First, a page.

Looking to curb infant mortality rates, Columbus, Ohio, pilots on-demand ride app, program

The infant mortality rate in Franklin County, Ohio, has reached 8.2 deaths per 1,000 live births, with black babies at three times the risk of white infants.
By Laura Lovett
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Infant mortality rates have remained high in the U.S., outpacing other affluent countries including Canada, Germany and Japan. This is particularly true in Franklin County, Ohio, home to state capital Columbus, where the infant mortality rate has reached 8.2 per 1,000 live births, according to a report by Smart Columbus.

But city officials are turning to on-demand rides for prenatal women as a way to address this public health issue. The city will be conducting a pilot study where low-income pregnant women will be able to call a ride to travel to their doctor’s office and other health-related locations using an app or website.

In the study, 500 women will either be assigned to regular transportation through their managed care organizations (MCO), or through a new type of on-demand non-emergency medical transportation service (NEMT). Users in the NEMT group will also be able to request rides to the grocery store, foodbank and pharmacy using the app-based service.

“The primary aim of the pilot is to assess whether receipt of the transportation intervention is associated with increased satisfaction with transportation among pregnant women (appropriate, given that this is a US Department of Transportation project),” Alyssa Chenault, communications project manager at The City of Columbus, Smart Columbus, wrote to MobiHealthNews in an email. “The secondary aims are to assess the impact of the intervention on prenatal care adherence and pregnancy outcomes, including preterm birth, which is the leading cause of infant mortality.”

In addition to letting expectant moms request rides, users will be given notifications and updates, text confirming the trip, and driver locations in real time. Providers will also be given notifications if the trip is running late.

Currently, expecting women that have Medicaid coverage are able to access transportation, according to the Smart Columbus report. But barriers including lack of car seats and difficult communication channels have been obstacles in the past, according to a slide show presented by Smart Columbus.

Funding for the project will come out of a $40 million Smart City grant the city landed in 2016 from the federal government. The funding has already been used to create a mobility assistance program for people with cognitive disabilities and other mobile programs.

“The PTA [Prenatal Trip Assistance] project will enhance mobility and increase opportunity, efficiency and customer service for prenatal travelers who use NEMT provided through Medicaid benefits,” the report said.  “PTA will provide sources of high-quality data for the Ohio Department of Medicaid (ODM), MCOs and others involved in tracking the prenatal care of Columbus Medicaid recipients.”

The program is set to run June through November 2019 and is recruiting expectant moms that are enrolled in a Medicaid managed plan and that live in specified zip codes that have highest infant mortality in the county.

“The City of Columbus and The Ohio State University will issue a final report describing the results of the pilot in early 2021.The City of Columbus applied for the Smart Cities Challenge with the vision that transportation is the great equalizer of the 21st century,” Chenault wrote. “This study will be one of the first of its kind to study the impact of innovative transportation services in connecting expectant moms with opportunities and services like healthcare. The aim is for the findings to serve as a springboard to help inform healthcare decision makers as they consider innovative transportation solutions in the future.”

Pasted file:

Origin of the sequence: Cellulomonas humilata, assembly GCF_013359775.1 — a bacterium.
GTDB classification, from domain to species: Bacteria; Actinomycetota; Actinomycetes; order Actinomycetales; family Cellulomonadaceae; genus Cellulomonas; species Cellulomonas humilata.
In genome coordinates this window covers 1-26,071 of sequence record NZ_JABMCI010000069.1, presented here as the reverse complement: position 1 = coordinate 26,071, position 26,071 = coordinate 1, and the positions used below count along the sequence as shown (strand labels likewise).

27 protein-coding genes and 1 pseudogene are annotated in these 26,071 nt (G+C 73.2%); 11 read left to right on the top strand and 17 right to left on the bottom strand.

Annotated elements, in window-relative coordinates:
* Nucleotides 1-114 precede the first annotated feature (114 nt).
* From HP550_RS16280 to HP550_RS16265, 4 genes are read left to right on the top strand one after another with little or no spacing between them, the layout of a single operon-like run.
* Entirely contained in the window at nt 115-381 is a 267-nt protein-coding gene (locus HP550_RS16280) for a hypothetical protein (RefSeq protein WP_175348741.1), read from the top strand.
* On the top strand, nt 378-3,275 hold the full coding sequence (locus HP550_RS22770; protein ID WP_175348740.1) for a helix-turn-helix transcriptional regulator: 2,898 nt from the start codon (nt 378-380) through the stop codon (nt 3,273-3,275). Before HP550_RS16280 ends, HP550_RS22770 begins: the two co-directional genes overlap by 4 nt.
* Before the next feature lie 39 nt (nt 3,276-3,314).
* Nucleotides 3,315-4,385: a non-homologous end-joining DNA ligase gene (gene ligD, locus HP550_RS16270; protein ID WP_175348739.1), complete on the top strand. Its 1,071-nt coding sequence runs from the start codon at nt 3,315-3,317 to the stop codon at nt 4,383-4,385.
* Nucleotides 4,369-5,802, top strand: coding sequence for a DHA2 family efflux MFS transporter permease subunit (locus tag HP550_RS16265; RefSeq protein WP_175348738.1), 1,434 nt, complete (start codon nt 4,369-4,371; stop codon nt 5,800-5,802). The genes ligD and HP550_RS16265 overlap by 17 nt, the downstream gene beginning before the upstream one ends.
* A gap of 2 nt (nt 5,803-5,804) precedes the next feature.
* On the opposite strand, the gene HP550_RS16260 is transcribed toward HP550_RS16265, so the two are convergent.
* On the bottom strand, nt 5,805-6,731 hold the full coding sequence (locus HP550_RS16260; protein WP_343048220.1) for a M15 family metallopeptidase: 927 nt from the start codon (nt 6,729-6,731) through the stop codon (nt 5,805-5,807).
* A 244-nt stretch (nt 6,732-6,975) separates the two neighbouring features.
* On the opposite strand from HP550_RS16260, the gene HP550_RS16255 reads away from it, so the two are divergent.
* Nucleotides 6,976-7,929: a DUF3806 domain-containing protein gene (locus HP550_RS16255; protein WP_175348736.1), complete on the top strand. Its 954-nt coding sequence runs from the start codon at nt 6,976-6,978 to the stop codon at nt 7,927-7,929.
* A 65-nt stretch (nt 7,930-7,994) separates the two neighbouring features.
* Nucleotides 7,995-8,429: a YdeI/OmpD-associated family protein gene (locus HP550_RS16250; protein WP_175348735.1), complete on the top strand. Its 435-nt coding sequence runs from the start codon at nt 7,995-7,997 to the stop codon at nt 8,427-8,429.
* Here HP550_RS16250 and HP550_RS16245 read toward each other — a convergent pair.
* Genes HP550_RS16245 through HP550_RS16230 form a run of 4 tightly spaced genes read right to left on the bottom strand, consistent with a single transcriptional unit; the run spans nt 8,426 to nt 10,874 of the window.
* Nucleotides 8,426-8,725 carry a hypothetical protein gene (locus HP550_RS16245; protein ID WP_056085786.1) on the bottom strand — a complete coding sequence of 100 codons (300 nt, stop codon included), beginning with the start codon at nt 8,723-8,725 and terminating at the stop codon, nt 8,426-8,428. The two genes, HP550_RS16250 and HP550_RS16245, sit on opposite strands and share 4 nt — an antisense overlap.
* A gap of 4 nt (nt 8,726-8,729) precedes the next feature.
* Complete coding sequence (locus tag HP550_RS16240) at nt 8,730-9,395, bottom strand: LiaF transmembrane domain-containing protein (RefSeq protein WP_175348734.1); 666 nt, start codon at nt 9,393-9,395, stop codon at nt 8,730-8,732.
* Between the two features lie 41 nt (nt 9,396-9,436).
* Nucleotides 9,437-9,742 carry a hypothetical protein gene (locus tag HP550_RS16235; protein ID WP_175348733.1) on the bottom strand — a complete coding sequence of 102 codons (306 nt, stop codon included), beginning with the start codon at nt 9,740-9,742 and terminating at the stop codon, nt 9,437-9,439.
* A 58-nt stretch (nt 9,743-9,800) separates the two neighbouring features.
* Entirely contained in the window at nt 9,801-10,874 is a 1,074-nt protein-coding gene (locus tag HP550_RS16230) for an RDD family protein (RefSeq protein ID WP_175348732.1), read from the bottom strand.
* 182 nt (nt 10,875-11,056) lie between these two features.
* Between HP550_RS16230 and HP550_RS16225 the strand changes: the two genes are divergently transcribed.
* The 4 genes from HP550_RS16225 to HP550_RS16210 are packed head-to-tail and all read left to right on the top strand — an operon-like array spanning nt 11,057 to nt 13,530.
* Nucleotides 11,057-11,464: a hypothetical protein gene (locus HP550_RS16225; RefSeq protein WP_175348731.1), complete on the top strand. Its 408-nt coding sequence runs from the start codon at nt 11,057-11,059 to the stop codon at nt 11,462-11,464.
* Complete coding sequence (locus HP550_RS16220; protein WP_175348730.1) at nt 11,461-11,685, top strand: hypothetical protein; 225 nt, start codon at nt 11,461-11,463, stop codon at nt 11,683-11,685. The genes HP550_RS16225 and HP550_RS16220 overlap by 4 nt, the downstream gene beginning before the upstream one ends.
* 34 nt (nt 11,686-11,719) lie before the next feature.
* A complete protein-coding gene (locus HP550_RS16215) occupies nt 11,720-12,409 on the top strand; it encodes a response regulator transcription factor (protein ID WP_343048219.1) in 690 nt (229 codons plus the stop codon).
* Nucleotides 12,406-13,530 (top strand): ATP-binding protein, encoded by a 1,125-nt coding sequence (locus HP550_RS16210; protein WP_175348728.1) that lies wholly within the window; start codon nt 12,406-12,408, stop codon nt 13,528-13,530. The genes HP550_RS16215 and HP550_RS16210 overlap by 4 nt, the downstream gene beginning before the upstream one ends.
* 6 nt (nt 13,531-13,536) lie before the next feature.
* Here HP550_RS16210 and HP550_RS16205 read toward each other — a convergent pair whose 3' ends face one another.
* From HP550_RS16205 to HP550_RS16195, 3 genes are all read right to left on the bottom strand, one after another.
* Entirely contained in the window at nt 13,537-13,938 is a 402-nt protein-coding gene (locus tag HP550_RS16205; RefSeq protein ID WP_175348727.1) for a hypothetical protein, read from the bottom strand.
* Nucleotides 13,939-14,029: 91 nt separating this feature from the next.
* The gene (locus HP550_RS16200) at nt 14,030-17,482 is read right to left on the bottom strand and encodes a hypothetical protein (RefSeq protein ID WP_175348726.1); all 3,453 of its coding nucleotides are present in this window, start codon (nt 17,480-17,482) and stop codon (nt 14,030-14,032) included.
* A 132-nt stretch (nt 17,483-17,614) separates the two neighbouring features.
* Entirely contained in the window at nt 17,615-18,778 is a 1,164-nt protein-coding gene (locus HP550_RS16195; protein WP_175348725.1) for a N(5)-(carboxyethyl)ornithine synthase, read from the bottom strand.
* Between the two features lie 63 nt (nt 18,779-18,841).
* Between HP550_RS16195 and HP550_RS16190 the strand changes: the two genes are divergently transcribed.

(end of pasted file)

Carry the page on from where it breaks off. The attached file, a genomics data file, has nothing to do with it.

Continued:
Why it matters

The program is designed to meet the needs of eight “hot spots” around Columbus that are seeing the highest rates of infant mortality in the city. Across Franklin Country, infant mortality rates were 8.2 per 1,000 live births in 2017. That rate is even higher among non-hispanic black babies, who are three times more likely to die than white infants, with 14.8 infant deaths per 1,000 birth in 2017, according to the Smart Columbus report. The program aims to enroll 270 black mothers out of the total 500 participants. Preterm births and congenital anomalies are the leading causes of infant mortality, according to the report.

“In December 2017, the Health Policy Institute of Ohio released a report with recommendations, based on research from across the country on how to reduce infant mortality by achieving equity in areas that impact prenatal health and impact birth outcomes,” Chenault wrote. “This pilot is focusing on transportation as a social determinant of health. Expectant moms have a number of other needs (e.g., food insecurity, housing instability, job training needs) that are beyond the scope of this pilot but are needs that the city has been actively focused on through CelebrateOne, a place based, collective impact initiative to reduce infant mortality and improve health equity so more babies reach this important milestone in Columbus and Franklin County."

What's the trend

Providers and payers alike have begun employing ridesharing programs to help patients get to appointments more easily. In 2017 Cigna-HealthSpring inked a deal with Lyft to transport its Medicare Advantage members to doctor’s appointments and the pharmacy. Sutter Physicians Services also collaborated with Lyft to provide rides to patients for non-emergency appointments. Blue Cross Blue Shield of AssociationHitch Health and Circulation have all teamed up with ridesharing apps.

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